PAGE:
Players on Facebook

I’ve been steadily growing my group of friends on Facebook. I’ve always considered it a more adult version of MySpace, and find it a kess formal way to network in with all the other Saber guys and gals out there, as well as the relatives and scattered friends from school.

They have a feature “People You May Know” which is a list of folks who have a lot fo friends in common with you. This morning, among the long list, are three writers from Baseball Prospectus (two of whom haven’t approved previous friend requests from me – but it’s not Will Carroll, he’s real cool and is already on my fiends list). There’s also two players – Matt Antonelli and Colby Rasmus, and back in September, I saw David Price’s name.

Here’s my dilemma – I didn’t send Price a friend request, even before the World Series. It felt too much like jumping on a bandwagon. Also, what happens if I develop social relationships with players, even if it’s only online, and then it comes time to right an article that says they suck on the field? It would be cool to say I’m their friend, but at the same time I worry it would interfere with my objectivity.



9 Responses to Players on Facebook

  1. How many of these Facebook pages of players are really them? I know David Price’s is real since I’m his friend and his pictures are all private that only he would have. But unless you actually become their friend, it would be difficult to tell which is a fake.

  2. Brian Cartwright says:

    Valid question. I assume they are real, but will keep up the radar. First thing, they are refereed because they are a friend of a friend, and Facebook will give you a list of the friends in common. For both Antonelli and Rasmus, we share Will Carroll of BP and Mike Lynch of Seamheads, among others. And, I would think a minor leaguer is less likely to be impersonated than say A-Rod.
    When I was researching my minor league player file, I had a guy born in the UK, but went to high school and college in Georgia. I wrote to him on Facebook and he said he wished to be listed as British, not American, as he played on the British National Team.

  3. Dan Novick says:

    My guess would be 90% of college students have a facebook account. If you friend someone like right around the draft, chances are it’s a real person. I do that all the time.
    But as far as developing a personal relationship with them, I don’t think I’ve ever done more than just friend them and leave it at that. Eric might have some insight after developing a relationship with Max Scherzer.

  4. Brian Cartwright says:

    Not saying I would develop a relationship…but say a player is on my friends list, and I share a link to my StatSpeak article which says “so and so sucks, he should be released” – I shared the link so that others in the writing community can see my work, not necessarily that the players themselves will be pointed to my comments.
    If they see it just by going to StatSpeak, that’s probably fine, but I find it uncomfortable to refer them as a “friend” and then potentially be critical (there are lots of players to be critical about)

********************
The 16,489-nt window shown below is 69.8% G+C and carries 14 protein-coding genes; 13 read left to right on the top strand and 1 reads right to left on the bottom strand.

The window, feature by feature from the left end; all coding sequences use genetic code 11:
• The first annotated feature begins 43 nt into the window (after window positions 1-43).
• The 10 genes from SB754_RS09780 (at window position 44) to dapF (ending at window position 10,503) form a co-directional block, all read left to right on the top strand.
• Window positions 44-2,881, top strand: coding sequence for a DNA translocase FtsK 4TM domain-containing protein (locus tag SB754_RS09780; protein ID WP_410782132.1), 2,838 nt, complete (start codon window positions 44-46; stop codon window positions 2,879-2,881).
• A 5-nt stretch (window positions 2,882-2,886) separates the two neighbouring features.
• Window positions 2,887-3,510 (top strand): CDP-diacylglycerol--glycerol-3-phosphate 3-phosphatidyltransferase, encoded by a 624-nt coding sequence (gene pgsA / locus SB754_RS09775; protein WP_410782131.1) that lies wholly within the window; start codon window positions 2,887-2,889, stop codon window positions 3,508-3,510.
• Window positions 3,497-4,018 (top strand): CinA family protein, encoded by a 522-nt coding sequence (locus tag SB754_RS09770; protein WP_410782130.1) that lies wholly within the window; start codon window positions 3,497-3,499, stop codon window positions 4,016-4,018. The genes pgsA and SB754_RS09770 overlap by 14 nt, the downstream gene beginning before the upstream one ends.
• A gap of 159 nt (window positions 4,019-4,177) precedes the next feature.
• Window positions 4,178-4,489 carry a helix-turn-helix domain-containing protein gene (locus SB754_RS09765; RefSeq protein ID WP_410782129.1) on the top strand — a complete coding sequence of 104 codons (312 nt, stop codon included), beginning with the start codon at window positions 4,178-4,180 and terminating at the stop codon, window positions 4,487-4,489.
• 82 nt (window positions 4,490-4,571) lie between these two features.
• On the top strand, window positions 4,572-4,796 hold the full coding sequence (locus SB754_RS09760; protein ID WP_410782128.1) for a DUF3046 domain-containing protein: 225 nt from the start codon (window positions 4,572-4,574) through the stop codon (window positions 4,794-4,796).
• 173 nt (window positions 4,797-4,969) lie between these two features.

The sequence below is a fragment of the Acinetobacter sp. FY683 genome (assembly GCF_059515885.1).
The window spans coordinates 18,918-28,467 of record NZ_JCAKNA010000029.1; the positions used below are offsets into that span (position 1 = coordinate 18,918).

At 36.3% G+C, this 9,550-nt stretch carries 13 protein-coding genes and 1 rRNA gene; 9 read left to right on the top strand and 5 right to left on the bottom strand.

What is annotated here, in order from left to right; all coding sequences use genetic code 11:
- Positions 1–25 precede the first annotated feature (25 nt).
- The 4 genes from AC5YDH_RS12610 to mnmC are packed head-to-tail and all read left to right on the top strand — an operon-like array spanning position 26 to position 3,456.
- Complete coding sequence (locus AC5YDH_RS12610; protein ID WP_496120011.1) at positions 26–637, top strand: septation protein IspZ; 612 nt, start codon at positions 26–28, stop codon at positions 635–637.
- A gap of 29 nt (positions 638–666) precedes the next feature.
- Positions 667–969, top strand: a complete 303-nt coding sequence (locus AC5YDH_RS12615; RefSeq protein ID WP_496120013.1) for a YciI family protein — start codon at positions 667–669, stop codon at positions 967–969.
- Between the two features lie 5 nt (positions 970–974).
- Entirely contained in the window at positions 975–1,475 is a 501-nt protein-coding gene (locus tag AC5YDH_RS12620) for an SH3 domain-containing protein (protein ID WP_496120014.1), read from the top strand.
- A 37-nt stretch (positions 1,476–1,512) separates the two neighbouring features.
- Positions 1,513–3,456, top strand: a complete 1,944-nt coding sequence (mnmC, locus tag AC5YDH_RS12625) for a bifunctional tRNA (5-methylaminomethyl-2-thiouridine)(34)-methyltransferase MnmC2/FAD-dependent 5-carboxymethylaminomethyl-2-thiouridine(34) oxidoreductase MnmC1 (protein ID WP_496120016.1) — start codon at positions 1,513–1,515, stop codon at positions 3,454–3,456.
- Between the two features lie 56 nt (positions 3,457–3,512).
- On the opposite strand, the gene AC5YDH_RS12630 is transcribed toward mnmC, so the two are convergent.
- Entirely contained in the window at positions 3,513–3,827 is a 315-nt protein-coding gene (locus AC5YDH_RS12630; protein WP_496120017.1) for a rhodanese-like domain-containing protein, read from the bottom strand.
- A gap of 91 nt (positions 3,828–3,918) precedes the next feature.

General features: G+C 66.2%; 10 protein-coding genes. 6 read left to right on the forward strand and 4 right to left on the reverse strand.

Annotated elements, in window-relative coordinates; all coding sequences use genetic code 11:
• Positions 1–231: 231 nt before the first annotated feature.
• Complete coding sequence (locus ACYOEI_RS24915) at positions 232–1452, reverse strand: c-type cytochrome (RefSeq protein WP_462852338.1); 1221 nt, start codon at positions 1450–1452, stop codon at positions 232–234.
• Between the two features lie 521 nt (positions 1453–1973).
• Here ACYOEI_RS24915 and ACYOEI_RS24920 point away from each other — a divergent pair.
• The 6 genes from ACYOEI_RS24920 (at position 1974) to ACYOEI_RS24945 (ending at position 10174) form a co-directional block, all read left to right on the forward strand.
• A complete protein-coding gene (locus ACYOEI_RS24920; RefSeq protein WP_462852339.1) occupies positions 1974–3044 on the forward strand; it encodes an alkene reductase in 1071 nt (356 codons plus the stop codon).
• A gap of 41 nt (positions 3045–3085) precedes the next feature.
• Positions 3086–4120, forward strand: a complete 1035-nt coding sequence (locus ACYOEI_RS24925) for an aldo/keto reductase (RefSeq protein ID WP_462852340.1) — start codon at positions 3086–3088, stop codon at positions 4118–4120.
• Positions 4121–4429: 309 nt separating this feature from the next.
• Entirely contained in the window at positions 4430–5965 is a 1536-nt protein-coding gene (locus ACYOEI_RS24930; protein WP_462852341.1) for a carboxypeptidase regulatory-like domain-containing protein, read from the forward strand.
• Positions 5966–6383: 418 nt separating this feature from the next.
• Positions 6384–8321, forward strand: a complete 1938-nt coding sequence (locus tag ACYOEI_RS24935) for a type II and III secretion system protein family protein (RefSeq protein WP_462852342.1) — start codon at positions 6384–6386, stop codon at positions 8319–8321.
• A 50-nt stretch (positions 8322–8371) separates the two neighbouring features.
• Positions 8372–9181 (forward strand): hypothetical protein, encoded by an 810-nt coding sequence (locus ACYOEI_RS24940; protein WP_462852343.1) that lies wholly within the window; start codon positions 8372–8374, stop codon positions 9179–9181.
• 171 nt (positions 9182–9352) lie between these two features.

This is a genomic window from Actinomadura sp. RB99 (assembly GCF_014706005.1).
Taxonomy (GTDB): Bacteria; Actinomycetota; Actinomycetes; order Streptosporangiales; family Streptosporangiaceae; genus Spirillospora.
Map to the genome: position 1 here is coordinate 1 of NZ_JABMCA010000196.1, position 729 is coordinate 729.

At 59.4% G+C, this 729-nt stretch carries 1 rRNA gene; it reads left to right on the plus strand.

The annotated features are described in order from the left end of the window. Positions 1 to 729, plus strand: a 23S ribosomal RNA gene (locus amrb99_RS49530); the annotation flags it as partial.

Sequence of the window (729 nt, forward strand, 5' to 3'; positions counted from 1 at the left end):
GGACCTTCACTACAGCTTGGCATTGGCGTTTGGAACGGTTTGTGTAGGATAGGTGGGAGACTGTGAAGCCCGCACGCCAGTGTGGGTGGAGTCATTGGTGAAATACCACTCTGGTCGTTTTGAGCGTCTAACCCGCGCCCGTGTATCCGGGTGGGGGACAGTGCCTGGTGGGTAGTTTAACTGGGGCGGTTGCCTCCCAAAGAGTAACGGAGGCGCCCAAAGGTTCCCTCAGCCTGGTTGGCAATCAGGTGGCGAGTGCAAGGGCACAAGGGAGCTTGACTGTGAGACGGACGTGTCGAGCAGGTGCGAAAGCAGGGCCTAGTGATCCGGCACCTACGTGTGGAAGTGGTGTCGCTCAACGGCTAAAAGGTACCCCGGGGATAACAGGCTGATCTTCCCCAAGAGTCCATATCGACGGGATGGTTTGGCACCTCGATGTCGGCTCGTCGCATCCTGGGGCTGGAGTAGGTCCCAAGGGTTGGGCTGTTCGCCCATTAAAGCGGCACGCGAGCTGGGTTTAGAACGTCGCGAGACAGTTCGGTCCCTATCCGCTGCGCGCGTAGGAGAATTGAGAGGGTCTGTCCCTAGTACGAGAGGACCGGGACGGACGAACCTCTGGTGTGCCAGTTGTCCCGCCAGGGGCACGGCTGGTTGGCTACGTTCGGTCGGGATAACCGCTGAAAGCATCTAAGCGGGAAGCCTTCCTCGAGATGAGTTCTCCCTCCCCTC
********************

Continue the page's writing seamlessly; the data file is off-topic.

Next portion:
5. Pizza Cutter says:

    I specifically stay away from sending friend requests to players, although I had the same couple of guys pop up in my “People you might know.” I stayed away more for pragmatic reasons than anything. I have “friended” plenty of other Saber-writers (and some just general baseball bloggers whose work I like) whom I will likely never meet for professional networking, and I have contacted a few of them here and there. However, I don’t really have anything to say to a player. I suppose I could add David Price, but then what? Hey David, wanna hang out?

  6. Dan Novick says:

    Ah, I see what you mean Brian. I guess that’s a decision you have to make for yourself–there’s no clearcut right or wrong answer. Look at this page I just searched for on facebook:
    (not a completely serious search, it’s just kinda funny)

  7. Pizza, what’s your real name? You could very well be my Facebook friend and I wouldn’t even know it. I’m friends with all the typical baseball bloggers, so it’s possible.

  8. Brian Cartwright says:

    Mike, I checked your friends list, and Pizza isn’t there

  9. Eric Seidman says:

    Oddly enough, my relatonship with Max Scherzer developed through an Arizona newspaper writer, who hooked us up so I could do some studies for him. It doesn’t affect my objectivity yet, but then again, Max hasn’t done anything substantial on the field yet.
    I do think it would be weird, though, if he started to struggle and I went to write an article calling for the DBacks to demote him or something. On one hand, I have never met the guy or anything, but we talk through e-mail and such, and I can definitely see it being potentially awkward.

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